This was probably the last time to see an RAF Tornado GR4
at an air show as it will be retired by the end of March 2019.
The RAF Tornado GR1 entered service in the early 1980s and is a twin-engine, variable-sweep wing multirole combat aircraft, which was jointly developed and manufactured by the United Kingdom, West Germany and Italy.
The variable-sweep wing was designed so that that the wings could be swept forwards to improve manoeuvrability and landing capability or swept back to improve high-speed performance and stability at low level. The Tornado also uses reverse thrust so that it can land on short runways.
The Tornado has been the backbone of the RAF's precision-strike force and has been used in combat constantly from the early 1990s:- The Gulf Wars, Afghanistan, Kosova, Libya, right up to the present day fight against terrorists in Syria and Iraq today.
The Tornado will be replaced by the RAF Typhoon FGR4 and the F-35B Lightning II. The Typhoon was originally designed as a highly agile air superiority fighter but later production aircraft have been increasingly better equipped to undertake air-to-surface strike missions with many different weapons including Storm Shadow cruise missiles and the impressive Brimstone missile. The F-35B Lightning II will also operate alongside the Typhoon offering a stealth capability along with advanced sensors and secure data-links in a Short Take-Off and Vertical landing (STOVL) aircraft.
A surprise act at the Duxford Battle of Britain Air Show was a formation of sixteen Tiger Moths
, including the Tiger 9 Display Team, which created '100' in the sky to mark the centenary of the Royal Air Force. The Tiger Moths operated out of Fowlmere airfield, which is to the west of Duxford.
Taking part in the display were several aircraft from the Shuttleworth Collection including their Spitfire Vc
(AR501), Sea Hurricane Ib
(Z7015), Avro Tutor
, Bristol Fighter Gloster Gladiator I Miles Magister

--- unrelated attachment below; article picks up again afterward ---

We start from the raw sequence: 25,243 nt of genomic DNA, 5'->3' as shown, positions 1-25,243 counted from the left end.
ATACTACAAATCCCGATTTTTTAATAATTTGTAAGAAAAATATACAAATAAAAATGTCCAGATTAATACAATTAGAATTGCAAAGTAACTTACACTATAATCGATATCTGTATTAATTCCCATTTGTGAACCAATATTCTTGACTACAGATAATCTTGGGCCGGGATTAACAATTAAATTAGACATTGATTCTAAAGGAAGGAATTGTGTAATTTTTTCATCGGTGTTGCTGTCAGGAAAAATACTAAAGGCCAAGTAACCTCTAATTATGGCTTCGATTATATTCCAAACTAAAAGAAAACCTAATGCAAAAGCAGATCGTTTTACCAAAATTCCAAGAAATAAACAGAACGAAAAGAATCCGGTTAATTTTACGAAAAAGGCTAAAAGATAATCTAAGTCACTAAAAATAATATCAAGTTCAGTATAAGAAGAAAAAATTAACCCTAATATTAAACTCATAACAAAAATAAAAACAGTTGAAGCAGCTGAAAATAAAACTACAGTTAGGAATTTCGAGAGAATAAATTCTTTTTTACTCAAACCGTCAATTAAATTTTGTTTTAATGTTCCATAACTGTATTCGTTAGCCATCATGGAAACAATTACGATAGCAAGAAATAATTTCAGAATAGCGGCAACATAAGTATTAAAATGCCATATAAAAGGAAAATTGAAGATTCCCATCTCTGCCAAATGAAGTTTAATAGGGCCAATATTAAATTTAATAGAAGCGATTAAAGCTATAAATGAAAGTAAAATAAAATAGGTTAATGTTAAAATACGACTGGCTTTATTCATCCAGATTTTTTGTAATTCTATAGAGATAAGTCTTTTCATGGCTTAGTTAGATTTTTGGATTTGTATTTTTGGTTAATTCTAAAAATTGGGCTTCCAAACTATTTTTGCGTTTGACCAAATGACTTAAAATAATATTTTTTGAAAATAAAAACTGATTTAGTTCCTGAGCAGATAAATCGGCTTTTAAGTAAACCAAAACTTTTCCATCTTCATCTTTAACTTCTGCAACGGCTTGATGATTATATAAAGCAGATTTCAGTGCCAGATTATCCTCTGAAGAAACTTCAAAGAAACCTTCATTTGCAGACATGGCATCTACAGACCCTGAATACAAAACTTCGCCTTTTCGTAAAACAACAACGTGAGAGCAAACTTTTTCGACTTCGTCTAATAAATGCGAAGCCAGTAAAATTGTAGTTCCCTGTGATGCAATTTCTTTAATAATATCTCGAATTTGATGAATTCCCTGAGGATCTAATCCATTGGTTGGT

and Westland Lysander
. The Shuttleworth SE5a was cancelled before the weekend due to a technical issue. However, due to the weather forecast of rain and winds for Sunday they decided to fly the Shuttleworth aircraft back home to Old Warden after the display on Saturday. Unfortunately because of the wind that was forecast they decided not to return to Duxford on Sunday which left a few gaps in the flying display schedule.
On Saturday only, the 'First World War' theme included the Bristol Fighter and the 'Mercury Formation' theme consisted of the Gloster Gladiator and the Westland Lysander. The 'Pre-War Trainers' theme included the Blackburn B2, Tiger Moth, Avro Tutor and two Miles Magisters.
Battle of Britain Day
is celebrated on the 15th September every year. It is celebrated on this day because the most decisive confrontation of the battle took place in the skies above London on 15th September. Two massive waves of German attacks were decisively repulsed by the RAF on this day by deploying every aircraft in 11 Group, which resulted in sixty German and twenty-six RAF aircraft being shot down. Although fighting continued in the air for several more weeks, and British cities were bombed sporadically for the rest of the war, German tactics to achieve air superiority ahead of an invasion failed.